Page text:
The Lacuna is bestselling author Barbara Kingsolver's first novel in nine years. Set in Mexico and the United States from the 1920s to the '50s, it's both the moving story of Harrison Shepherd, a young man growing up between two cultures, and a sweeping historical tale peopled by such figures as Frida Kahlo, Diego Rivera and Leon Trotsky, its plot shaped by World War II and the McCarthy hearings.
Kingsolver, 54, whose books include Animal, Vegetable, Miracle and The Poisonwood Bible, talked about her new book by phone.
What was the spark for this book — the story, the characters, the history?
Well, this particular piece of history intrigued me big time. I always start a book with questions. I hope that writing it will, if not bring me answers, then bring me to other kinds of questions. It's a process of revelation.
There are a lot of big ideas in this book, but I was especially interested in the ideas of privacy versus celebrity, the idea of gossip and how that comes to be presented to us in the guise of news — and not just that, but how we eat it up. I was interested in the walls people construct between themselves and the famous that can lead them to treating any public person with the worst possible manners.
I was also very intrigued with what it means to be an American, and what it means to be un-American — what was the origin of that term? How did we even come up with that idea?
I had a hunch that I would find answers to all that in the period between World War II and the '50s. I thought researching that would give me insights. And boy howdy, it did.
You spent countless hours during the seven years of writing The Lacuna in research. Will readers be surprised by any of the history in the book?
I would venture to say about 99 percent of readers will find something new. I think a lot of people don't know about the sacrifices Americans made during World War II, and the cheerful goodwill with which they made them. In the book there's a letter about how the government told people how long their skirts could be, how many ruffles they could have on a blouse (to conserve fabric). The design of your sleeve was regulated by the government. Now we don't want to government to regulate insurance.
Americans then would happily give up every comfort to make the world a better place. I think that will be a revelation. That's the lacuna — those missing pieces of history.
Although you've included historical events in other books, this is the first novel in which some of your main characters were real people. What was it like to make someone like the Russian revolutionary Leon Trotsky, who is a sympathetic character in The Lacuna, come to life?
In some ways it's easier to write characters who already have those parameters. Trotsky, by all reports of people who knew him at this time of his life (in exile in Mexico City), was a great guy. His own writing at this time is very loving. He was a good writer himself, and there are a lot of firsthand accounts by other people. I read everything by and about him; he was very much alive to me.
I put very few words in his mouth. Everything he says about politics in the book is from his own writing. People may be surprised that here was this person who believed in making the Soviet revolution into a democratic movement. Hello, I didn't make this up. It's all there in the writing.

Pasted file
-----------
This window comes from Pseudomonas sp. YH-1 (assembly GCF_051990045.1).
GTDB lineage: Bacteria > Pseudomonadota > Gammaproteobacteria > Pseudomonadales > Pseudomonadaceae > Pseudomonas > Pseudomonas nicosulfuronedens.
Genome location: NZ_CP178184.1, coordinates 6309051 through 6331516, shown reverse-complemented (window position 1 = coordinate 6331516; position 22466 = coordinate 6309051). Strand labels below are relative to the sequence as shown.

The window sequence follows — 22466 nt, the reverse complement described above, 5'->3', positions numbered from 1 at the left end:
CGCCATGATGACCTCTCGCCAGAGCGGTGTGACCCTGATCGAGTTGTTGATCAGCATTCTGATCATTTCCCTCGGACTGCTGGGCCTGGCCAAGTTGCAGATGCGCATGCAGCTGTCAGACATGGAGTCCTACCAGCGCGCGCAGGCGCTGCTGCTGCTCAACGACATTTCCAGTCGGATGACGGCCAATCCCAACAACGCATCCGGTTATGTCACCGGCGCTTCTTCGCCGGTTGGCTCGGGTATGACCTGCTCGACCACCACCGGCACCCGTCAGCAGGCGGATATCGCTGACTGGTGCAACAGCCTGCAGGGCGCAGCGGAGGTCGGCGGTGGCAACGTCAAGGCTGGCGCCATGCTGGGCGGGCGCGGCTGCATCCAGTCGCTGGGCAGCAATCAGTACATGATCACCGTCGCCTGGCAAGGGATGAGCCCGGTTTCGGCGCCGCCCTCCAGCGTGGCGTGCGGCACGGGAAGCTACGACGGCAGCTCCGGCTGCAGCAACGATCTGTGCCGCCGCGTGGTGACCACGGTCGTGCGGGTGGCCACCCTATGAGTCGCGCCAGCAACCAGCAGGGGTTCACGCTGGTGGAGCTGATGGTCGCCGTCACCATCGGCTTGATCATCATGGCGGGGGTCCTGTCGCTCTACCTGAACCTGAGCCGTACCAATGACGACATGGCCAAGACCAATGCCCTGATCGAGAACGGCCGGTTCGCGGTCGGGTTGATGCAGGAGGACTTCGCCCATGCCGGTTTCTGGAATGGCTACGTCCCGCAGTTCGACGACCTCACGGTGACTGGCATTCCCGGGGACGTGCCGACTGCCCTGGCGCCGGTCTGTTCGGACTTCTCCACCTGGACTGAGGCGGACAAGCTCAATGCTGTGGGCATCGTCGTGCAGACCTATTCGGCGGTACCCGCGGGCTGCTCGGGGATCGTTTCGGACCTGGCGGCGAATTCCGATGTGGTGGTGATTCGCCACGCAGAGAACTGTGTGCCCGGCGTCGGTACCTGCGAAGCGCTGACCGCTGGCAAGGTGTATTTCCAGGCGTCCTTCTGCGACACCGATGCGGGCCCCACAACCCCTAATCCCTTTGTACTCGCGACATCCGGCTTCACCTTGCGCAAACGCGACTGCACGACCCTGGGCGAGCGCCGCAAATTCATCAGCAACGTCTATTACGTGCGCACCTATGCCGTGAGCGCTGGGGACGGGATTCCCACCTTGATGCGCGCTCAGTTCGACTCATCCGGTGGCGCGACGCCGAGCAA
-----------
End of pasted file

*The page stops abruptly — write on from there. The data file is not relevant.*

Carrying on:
The protagonist of the book, Harrison Shepherd, becomes a novelist. Are his experiences anything like your own?
I've never written about a writer before. I always thought it would be bad manners. I was raised in a culture (in a small town in Kentucky) that is assiduously modest. The biggest sin is narcissism of any kind; next is talking about yourself for longer than 10 seconds.
But I knew the territory. It was so much fun to write book reviews (of Shepherd's epic historical romances) in the Asheville Trumpet, those inside jokes.
I also know this territory: Whatever you refuse to divulge about yourself, the press and public will make up. It's bizarre. A literary novelist is an ant on the scale of famous people, but it's happened to me. So most of the awful things done to Harrison Shepherd I have seen firsthand — short of being called before the House Un-American Activities Committee, that is.
In this novel, many of the characters are attacked and misrepresented in the press. What moved you to take on the media?
I took on lazy journalism. I figured, this is a safe thing to do. Hardly anyone is going to step up to that plate to defend it. But you'd be surprised.
I read hundreds, thousands of archived newspaper and magazine articles from the '30s, '40s, '50s, you name it. The yellow journalism made my hair stand on end. In a weird way it's reassuring to know this has always been with us. Gossip is probably just about as old as the human mouth.
But I discovered that with the advent of radio news, and then World War II, it was the first time we had everybody in the country sitting around the radio waiting for the same news. That created a national mood, a national psychology. It meant that the public could be manipulated in a massive way emotionally.
Also, the advent of up-to-the-minute reports killed the sensible waiting period. What if reporters had had to wait until that balloon landed (in the recent hoax in Colorado) to find out if anyone was really in there, if the editors said, "Call me when you find out"? It might have been in the local newspaper.
That kind of non-news fills our heads and fills our media. There were all these radio reporters who had to say something whether they knew anything or not. In the book Harrison says about them, "The talkers are rising above the thinkers." Oh boy, if he could only see how far they have risen.
Colette Bancroft can be reached at firstname.lastname@example.org or (727) 893-8435. She blogs on Critics Circle at blogs.tampabay.com/arts.